Checking their teeth at home and the vets can help them maintain good oral health. Dry over wet food is best as it reduces the build-up of plaque and dental chew toys are also a good way to help them ‘clean’ their teeth naturally whilst providing fresher breath.
Keep Them at a Healthy Weight
On average, adult Maine Coons (3-5 years and beyond) should stick to a healthy weight of around 15-25 lbs for males and 8-12 lbs for females.
To ensure they keep to this weight range, it can be helpful to create a growth chart for your Maine Coon and measure them regularly. This helps you keep track of any growth spurts or weight fluctuations so you can make diet and exercise changes as needed to prevent the onset of obesity.
What Health Problems Do Maine Coon Cats Have?
Consulting your Maine Coon breeder about their inherited hip, spine, or heart health can help a vet screen for and treat potential problems early. Here are 3 common health issues in Maine Coons:
Hypertrophic Cardiomyopathy – this disease causes a thickening of the heart’s wall, decreasing its efficiency overtime. Symptoms include appetite loss, lethargy, breathing difficulties, and intolerance for exercise.
Spinal Muscular atrophy – this non-painful condition causes a loss of motor neurons in the lower spinal cord and hind limbs to degenerate. Symptoms include swaying and difficulty jumping (in kittens), muscle tremors, and general instability.
Hip Dysplasia – this hip socket defect can range from mild to severely painful, resulting in lameness and Maine Coons are more susceptible to it due to their large frame. Symptoms include limping, difficulty walking, chewing/licking the hip area, and avoidance of physical activity.
What is the Longest Living Maine Coon?
‘Rubble’ the Maine Coon from Exeter lived to 31 years old before passing in 2020 – this equated to 150 years in human terms! Her 52-year-old owner Michele Heritage put Rubble’s long life down to “being pampered like a child”.
How Long Does a Maine Coon Mix Live?
Due to a phenomenon known as ‘hybrid vigor’ most mixed cat breeds, including Maine Coon mixes live longer than their pure-bred counterparts. This is due to their combined genes creating a stronger genetic pool.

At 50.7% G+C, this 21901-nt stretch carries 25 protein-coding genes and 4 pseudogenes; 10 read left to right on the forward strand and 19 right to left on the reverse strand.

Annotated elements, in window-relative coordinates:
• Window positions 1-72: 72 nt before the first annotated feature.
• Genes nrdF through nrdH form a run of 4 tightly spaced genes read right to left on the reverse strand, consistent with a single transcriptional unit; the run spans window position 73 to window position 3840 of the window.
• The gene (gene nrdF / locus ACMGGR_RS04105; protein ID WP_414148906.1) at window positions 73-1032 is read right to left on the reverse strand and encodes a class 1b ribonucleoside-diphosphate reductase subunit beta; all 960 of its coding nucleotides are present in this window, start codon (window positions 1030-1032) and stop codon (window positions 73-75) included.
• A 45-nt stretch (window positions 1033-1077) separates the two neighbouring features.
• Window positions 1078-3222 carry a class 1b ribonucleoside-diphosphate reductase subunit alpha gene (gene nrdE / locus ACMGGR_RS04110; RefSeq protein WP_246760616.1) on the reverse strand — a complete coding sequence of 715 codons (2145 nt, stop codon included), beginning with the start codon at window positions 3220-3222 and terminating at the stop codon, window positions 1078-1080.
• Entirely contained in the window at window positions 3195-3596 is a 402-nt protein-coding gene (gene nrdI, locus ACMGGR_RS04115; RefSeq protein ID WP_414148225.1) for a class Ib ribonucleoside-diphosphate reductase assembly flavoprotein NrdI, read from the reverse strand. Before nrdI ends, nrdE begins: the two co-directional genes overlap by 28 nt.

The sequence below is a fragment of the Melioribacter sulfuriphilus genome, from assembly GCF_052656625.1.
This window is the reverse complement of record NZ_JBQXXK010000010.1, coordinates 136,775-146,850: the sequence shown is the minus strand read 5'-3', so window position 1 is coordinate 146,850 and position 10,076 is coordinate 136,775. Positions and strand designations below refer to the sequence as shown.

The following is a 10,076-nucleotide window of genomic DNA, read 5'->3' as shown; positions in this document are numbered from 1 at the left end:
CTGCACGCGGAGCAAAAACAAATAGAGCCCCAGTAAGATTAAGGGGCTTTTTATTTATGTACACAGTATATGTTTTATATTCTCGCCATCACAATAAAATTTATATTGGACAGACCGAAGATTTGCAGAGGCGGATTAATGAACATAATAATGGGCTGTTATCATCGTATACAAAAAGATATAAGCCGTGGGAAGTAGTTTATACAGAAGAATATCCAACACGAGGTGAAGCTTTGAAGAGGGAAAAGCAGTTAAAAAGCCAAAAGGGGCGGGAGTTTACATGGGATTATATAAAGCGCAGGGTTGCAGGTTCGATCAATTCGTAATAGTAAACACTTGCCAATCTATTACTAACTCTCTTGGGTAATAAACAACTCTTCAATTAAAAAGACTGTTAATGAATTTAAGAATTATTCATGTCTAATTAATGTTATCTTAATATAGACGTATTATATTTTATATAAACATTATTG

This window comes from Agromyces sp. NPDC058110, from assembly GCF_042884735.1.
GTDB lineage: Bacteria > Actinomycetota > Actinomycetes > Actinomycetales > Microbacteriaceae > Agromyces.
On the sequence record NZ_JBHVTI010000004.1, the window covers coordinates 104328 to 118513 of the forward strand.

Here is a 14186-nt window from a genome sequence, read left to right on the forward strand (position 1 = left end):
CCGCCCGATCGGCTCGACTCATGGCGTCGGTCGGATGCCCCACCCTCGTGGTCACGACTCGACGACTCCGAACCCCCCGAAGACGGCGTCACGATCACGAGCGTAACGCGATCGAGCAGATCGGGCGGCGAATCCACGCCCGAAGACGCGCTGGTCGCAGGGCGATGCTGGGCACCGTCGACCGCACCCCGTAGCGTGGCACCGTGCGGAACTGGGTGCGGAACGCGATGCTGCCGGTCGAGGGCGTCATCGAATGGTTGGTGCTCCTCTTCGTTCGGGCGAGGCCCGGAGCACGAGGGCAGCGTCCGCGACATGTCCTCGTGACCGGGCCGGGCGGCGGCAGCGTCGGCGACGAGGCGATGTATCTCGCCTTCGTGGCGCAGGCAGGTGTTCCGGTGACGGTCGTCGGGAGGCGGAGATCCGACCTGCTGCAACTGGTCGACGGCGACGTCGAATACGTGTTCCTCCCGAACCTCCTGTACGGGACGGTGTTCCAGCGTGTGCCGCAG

Using the Norwegian Forest cat and Maine Coon as an example, their combined lifespan range of 12-20 years and 11-19 years would result in a mix living to be around 13-14 years old.
Cat Breeds With the Longest Lifespan
This fluffy, round-faced breed has a lifespan of around 10 to 17 years. Traditional Persian cats tend to be a tad healthier and live longer than newer versions of the breed since selective breeding has favored Persians with a shorter muzzle, which has been the cause of breathing difficulties.
Siamese cats have a lifespan of roughly 12 to 20 years and some are known to live as long as 30 years old! This graceful blue-eyed breed is highly intelligent which makes them easy to train in terms of learning tricks and staying active. It’s also naturally very playful and loves to be on the move.
This beautiful breed with its grayish-blue double-layered coat can live to be around 18 to 25 years with great care. This is thought to be down to their love for roaming and hunting outdoors, as well as their love of indoor play and fetch. Russian Blues love to stay active even in old age.
Similar in looks and strength to Maine Coons, the Norwegian Forest cat breed has a life expectancy between 12 and 20 years. A strong bone structure and muscular build make them adept at climbing and exploring their surroundings. They can also be quite animated during indoor play.
This bold and dog-like breed enjoys an average lifespan of around 12 to 20 years. Savannahs are fiercely active and can be unpredictable – making them better suited to experienced owners. They can also jump to an incredible height of up to 8 feet, so they a certainly on the wilder side!
The cuddly, friendly Ragdoll breed can live to be around 15 to 25 years old. As laid-back as they might appear, these cats are known to have dog-like tendencies when it comes to muscular strength and love of physical activity. They regularly follow owners around and love playing with large families.
The affectionate and highly intelligent Japanese Bobtail cat can live to be around 15 to 18 years old. This breed loves to climb, chase toys and play fetch with their owners and much like a dog, will learn to recognize and respond to its name – spending much of the day on their feet exploring.